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David Meerman Scott

By David Meerman Scott

Apr 8, 2020

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Inbound Marketing  |   Contributor

Turning customers into fans: The truth may hurt, but customers appreciate it

David Meerman Scott

By David Meerman Scott

Apr 8, 2020

Turning customers into fans: The truth may hurt, but customers appreciate it

Adapted from the new book "Fanocracy: Turning Fans into Customers and Customers into Fans.

Do you believe statements like “Your call is important to us” or “Due to higher than expected call volume, your wait time is longer than normal”? 

I sure don’t! 

Sadly, companies lie to customers all the time and they’re not the only ones. 

It also seems that not very many people believe what our leaders say. Politics has become theater. 

When politicians run for election, they make promises that they assume voters know they won’t keep. 

Marketers and advertisers have long had bed reputations,  but lying or misleading others in public is now so widespread that some marketers even feel no shame in using it as a ploy to get attention. 

“Fake news” is so widespread, it’s being deemed acceptable — even if it’s not. 

IHOP: #IHOb and lying to your fans 

Many big brands have been guilty of using this tactic in recent years. Take, for example, IHOP.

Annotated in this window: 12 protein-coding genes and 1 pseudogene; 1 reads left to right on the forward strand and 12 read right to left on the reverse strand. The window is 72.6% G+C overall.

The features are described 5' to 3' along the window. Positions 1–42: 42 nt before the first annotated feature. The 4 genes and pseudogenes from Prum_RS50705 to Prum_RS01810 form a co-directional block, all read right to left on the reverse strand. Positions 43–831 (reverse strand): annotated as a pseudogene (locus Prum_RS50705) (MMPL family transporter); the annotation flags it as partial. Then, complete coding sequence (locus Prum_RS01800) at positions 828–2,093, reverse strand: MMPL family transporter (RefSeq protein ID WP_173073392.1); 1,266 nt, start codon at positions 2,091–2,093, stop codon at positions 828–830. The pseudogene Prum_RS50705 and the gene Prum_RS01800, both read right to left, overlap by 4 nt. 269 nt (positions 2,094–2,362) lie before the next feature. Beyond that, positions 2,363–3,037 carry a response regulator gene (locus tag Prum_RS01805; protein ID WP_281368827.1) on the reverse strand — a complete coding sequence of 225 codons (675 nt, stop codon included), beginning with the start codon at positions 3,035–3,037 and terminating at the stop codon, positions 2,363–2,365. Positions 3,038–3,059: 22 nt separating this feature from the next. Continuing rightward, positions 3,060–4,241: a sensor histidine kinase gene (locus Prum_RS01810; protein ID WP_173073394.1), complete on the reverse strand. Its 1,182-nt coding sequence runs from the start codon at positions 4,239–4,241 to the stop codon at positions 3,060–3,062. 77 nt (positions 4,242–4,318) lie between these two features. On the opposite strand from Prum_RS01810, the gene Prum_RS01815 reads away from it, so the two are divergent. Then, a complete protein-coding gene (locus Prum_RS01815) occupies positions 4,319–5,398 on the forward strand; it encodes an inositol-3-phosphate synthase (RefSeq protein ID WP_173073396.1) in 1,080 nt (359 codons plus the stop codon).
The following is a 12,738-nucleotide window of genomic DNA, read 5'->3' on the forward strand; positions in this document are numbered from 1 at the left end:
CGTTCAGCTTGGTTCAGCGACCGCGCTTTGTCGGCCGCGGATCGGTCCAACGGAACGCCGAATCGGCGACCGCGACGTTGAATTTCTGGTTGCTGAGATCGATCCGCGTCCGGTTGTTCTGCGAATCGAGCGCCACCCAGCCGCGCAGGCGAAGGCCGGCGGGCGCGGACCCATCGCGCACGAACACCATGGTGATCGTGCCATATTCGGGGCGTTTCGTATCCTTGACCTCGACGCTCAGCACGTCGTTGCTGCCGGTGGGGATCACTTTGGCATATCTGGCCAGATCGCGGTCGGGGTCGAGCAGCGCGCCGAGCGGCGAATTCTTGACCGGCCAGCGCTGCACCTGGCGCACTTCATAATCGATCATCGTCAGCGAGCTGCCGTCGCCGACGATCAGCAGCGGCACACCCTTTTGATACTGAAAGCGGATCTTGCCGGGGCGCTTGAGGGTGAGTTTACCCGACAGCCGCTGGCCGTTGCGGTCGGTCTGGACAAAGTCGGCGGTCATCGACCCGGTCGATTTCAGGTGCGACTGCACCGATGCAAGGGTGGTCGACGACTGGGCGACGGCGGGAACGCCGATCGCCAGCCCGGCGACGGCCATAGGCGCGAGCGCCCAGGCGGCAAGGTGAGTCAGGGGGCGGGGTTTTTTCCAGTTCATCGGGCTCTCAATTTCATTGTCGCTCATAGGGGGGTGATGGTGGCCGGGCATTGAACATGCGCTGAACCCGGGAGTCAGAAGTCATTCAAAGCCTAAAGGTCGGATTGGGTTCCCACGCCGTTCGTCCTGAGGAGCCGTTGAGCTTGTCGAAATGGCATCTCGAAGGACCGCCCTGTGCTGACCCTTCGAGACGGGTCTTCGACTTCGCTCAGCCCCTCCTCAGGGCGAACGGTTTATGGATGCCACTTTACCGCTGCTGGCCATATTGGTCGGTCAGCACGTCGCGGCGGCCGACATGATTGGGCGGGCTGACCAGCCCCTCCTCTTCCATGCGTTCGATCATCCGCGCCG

Social media exploded with the news, released June 4, 2018, that IHOP (International House of Pancakes) was changing their name a few days later to “IHOb.” 

They made an announcement via a new verified Twitter feed at @IHOb:

“IHOb” retweeted an image of a crane replacing an IHOP sign with an IHOb one, making more plausible the idea they were changing their name. 

ihop-sign

Many IHOP fans shared their deep concern on social media. They wanted to know: What’s going on with the brand we love? 

Thousands of fans didn’t like the impending name change one bit and they made it known saying things like:

  • “IHOP is changing its name to IHOB and while people think it stands for “breakfast” I'm putting my money on BETRAYAL”
  • “just found out ihop is changing their name to ihob and I feel like many of my constitutional rights are being violated”
  • “IHOP JUST CHANGED IT'S NAME TO IHOB?! THEY ARE FAMOUS FOR PANCAKES, MAN. PANCAKES!”

Even many mainstream media outlets (including NPR, The Washington Post, Florida’s Sun-Sentinel newspaper, Yahoo, CNN, and several local ABC and CBS network-affiliated television stations) were sucked in and published stories about the impending name change.

ihop-npr

Then, on June 11, 2018, IHOb, er… IHOP let the world know the answer.

 “Just kidding!”

They admitted they weren’t really going to change their name. It turns out it was simply a stunt to get social media talking about the fact that you can go to IHOP for more than just breakfast and, oh yeah, they now have burgers too.

It turns out that, for IHOP, lying was a strategy. 

However, with this approach to business, they repelled fans—their best customers.

As our friends at IMPACT always say, marketers and brands are in the business of trust. 

The idea of messing with the truth when communicating with the loyal fans of your company and its products is deception—not good business. And certainly not the way to build what I call a Fanocracy. 

Over the course of many interactions taking weeks, months or even years, a customer learns what a brand stands for.